The Missouri and North Arkansas Railroad Strike

By Orville Thrasher Gooden | Go to book overview

CHAPTER XV
CONCLUSION

STIRRING events like those which grew out of the strike on the M. & N. A. always leave a trail of bitterness and suspicion. In spite of the fact that most of the strikers were driven out of the country and that the citizens' movement had the support of most of the best citizens, there was a minority element in opposition. After the settlement of the strike there was some gossip that a large sum was paid by the unions in settlement and that county officials had appropriated it. The rumor was without foundation, but is an example of how far some people will go in their efforts to discredit others.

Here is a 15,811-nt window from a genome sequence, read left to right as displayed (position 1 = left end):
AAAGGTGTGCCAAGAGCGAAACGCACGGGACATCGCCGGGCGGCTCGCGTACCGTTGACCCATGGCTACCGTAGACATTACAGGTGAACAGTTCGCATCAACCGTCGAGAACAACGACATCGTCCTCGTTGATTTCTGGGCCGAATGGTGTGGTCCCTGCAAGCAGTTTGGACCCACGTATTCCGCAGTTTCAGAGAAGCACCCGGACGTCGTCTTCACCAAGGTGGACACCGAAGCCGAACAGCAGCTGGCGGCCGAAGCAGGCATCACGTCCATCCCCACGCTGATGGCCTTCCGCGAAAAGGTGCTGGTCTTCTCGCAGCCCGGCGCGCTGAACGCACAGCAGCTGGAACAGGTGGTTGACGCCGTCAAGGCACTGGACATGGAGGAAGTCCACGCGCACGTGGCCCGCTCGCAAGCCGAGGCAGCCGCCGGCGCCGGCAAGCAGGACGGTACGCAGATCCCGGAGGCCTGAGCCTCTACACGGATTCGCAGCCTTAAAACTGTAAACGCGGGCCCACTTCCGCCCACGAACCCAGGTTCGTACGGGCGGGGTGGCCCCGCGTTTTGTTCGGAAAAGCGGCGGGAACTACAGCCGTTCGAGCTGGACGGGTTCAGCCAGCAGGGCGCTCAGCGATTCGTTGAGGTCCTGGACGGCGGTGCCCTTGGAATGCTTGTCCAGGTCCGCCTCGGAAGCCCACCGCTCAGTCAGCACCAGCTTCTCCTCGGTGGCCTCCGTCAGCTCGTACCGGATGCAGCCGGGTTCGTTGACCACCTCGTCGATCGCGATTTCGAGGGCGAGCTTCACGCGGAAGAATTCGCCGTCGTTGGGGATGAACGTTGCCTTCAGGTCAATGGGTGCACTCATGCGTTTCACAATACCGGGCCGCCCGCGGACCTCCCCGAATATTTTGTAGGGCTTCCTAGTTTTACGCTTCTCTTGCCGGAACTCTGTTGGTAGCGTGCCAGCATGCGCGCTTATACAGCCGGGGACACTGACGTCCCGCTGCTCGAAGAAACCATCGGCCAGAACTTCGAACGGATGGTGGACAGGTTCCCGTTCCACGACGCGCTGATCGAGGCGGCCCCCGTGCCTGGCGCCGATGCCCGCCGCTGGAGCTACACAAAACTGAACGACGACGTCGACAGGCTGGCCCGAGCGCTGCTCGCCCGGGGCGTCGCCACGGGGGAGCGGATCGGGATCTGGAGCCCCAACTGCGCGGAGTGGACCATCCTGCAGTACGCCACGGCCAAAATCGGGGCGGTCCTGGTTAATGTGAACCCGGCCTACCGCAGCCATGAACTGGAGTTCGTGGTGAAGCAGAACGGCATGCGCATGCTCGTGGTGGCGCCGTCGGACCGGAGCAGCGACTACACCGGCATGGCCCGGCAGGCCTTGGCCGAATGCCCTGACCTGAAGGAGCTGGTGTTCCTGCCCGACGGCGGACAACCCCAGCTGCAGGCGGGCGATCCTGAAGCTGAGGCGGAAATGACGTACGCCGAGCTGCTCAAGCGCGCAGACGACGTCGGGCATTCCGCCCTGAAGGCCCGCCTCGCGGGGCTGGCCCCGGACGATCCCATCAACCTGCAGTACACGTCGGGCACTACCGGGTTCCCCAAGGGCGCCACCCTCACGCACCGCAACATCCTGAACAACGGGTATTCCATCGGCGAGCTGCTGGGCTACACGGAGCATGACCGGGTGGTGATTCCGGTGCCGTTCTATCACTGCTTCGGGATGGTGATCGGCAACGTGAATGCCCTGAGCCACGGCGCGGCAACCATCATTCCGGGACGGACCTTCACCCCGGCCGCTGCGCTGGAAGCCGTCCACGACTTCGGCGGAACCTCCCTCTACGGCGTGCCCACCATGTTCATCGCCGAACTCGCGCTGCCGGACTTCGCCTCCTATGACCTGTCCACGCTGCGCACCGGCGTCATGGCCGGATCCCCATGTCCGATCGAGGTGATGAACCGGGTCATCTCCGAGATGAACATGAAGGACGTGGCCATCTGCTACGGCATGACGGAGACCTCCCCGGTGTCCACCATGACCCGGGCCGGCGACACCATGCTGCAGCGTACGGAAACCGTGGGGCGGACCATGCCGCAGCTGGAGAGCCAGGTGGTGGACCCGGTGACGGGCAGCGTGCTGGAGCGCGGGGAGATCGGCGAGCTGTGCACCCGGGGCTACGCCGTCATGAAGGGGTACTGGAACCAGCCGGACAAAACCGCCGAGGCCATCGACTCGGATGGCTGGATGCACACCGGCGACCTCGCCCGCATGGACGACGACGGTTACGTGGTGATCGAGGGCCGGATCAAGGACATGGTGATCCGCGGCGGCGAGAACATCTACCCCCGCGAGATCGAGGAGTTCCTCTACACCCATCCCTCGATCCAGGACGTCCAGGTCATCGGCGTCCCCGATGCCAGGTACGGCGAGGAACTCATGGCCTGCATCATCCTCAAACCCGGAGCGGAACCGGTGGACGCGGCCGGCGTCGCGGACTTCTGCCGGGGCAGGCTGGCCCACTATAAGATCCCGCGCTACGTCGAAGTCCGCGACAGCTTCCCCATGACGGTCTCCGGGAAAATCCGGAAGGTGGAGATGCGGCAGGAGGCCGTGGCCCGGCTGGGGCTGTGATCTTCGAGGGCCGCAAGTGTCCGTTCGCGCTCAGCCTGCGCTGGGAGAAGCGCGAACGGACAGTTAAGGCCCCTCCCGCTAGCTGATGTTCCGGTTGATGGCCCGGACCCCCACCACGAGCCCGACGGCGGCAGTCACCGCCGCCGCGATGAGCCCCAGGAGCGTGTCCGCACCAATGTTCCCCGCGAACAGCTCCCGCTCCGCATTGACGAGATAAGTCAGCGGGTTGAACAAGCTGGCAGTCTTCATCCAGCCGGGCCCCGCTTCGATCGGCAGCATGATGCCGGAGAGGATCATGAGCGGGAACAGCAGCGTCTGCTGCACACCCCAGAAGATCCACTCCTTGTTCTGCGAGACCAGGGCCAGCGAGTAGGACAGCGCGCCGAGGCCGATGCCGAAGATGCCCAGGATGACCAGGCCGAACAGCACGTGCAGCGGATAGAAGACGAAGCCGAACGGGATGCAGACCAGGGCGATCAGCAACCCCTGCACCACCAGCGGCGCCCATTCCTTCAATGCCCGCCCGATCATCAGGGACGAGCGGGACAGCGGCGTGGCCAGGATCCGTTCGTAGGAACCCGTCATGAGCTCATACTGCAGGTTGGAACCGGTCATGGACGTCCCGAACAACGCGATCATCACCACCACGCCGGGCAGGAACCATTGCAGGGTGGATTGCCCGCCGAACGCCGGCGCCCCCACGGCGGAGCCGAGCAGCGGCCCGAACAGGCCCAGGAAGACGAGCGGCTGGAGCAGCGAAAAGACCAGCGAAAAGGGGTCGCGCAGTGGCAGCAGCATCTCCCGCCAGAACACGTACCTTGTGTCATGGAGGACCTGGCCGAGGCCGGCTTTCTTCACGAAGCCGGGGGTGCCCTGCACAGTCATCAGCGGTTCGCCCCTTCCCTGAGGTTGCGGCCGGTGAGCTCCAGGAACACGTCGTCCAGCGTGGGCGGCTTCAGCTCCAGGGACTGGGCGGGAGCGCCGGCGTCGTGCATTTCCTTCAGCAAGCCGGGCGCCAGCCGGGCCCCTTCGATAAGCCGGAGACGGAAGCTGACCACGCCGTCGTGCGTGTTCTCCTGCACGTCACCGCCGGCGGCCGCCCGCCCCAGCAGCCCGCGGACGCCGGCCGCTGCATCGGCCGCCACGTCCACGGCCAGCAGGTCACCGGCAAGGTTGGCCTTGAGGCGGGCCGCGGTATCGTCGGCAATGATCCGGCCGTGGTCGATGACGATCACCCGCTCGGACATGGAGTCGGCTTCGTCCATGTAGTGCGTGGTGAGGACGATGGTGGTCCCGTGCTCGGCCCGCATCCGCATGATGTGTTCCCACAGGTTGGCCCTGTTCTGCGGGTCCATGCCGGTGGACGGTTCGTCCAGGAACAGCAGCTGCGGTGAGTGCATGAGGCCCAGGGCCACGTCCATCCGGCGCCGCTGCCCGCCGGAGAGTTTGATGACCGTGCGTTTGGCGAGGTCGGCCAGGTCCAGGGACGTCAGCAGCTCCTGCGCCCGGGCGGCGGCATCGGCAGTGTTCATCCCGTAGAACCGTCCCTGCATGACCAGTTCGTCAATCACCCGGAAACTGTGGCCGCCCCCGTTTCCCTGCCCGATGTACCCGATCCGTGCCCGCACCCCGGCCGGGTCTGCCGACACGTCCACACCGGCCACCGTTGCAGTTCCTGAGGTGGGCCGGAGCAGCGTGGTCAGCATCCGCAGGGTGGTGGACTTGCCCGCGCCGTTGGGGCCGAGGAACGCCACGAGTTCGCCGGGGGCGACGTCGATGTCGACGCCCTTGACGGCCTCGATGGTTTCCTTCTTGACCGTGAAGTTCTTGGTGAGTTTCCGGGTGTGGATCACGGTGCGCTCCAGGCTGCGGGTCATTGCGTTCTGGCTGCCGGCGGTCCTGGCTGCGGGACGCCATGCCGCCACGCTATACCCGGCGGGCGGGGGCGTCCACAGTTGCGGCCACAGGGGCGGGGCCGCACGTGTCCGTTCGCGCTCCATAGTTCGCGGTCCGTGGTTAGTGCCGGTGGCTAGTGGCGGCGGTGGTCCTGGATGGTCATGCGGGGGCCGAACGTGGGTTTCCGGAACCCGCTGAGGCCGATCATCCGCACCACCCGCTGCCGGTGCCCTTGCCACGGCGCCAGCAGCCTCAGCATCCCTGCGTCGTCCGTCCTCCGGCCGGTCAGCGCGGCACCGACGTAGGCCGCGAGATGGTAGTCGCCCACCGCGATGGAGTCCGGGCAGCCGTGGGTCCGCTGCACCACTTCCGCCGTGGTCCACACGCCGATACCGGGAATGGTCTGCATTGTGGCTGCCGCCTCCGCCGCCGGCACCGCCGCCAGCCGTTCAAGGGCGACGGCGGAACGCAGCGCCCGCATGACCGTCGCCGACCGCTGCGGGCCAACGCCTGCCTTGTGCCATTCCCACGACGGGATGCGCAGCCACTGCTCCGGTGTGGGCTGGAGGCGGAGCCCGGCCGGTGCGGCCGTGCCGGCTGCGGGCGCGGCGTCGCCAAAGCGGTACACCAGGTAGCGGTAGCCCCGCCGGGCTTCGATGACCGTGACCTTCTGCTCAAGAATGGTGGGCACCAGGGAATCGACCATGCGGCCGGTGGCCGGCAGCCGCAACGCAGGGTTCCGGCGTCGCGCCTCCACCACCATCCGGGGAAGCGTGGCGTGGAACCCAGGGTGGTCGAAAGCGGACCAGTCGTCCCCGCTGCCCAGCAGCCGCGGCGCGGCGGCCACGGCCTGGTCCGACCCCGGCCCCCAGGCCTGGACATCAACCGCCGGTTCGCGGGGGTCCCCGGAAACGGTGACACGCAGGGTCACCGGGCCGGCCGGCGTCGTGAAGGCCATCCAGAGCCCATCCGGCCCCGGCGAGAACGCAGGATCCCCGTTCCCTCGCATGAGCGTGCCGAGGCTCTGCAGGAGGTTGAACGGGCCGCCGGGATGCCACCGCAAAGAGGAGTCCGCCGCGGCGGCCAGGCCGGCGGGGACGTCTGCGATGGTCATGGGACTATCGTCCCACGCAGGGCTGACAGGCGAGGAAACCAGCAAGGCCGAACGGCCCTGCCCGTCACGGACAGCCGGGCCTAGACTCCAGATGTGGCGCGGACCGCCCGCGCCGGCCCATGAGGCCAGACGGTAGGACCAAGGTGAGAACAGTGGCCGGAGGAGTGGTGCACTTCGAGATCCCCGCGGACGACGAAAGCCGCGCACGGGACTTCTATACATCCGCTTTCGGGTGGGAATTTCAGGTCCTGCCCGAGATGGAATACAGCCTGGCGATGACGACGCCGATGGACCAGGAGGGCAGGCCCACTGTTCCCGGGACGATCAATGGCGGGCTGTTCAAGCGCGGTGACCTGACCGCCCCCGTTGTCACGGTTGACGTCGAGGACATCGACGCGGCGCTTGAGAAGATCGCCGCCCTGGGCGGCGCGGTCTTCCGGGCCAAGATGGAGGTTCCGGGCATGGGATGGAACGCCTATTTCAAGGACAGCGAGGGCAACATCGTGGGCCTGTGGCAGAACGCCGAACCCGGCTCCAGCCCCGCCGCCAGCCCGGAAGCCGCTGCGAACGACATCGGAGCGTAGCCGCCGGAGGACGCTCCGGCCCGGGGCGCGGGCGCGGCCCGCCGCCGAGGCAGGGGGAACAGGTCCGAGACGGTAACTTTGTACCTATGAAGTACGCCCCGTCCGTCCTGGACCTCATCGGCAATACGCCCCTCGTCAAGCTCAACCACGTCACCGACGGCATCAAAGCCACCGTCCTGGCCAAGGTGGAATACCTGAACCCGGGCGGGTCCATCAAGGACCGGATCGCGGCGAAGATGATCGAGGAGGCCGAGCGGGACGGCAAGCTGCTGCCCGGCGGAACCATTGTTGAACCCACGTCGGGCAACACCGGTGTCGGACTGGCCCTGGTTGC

Various opinions concerning the strike and the episodes incident to it are now held by the inhabitants of the counties along the M. & N. A. There are a few substantial people who condemn equally the actions of strikers and citizens; there are others who side with the strikers and bitterly denounce the citizens. The majority, however, still justify the citizens' movement as a last resort after everything else had failed, although they do not give their unqualified approval to everything that was done. No one, for example, defends the hanging of Gregor. The whippings, too, are generally regarded as unfortunate occurrences, even though the ones who were whipped may have richly deserved their punishment. Finally there are those who uphold the general purpose of the uprising but feel that the citizens went too far in effecting this purpose.

The strikers have always claimed that the citizens' move-

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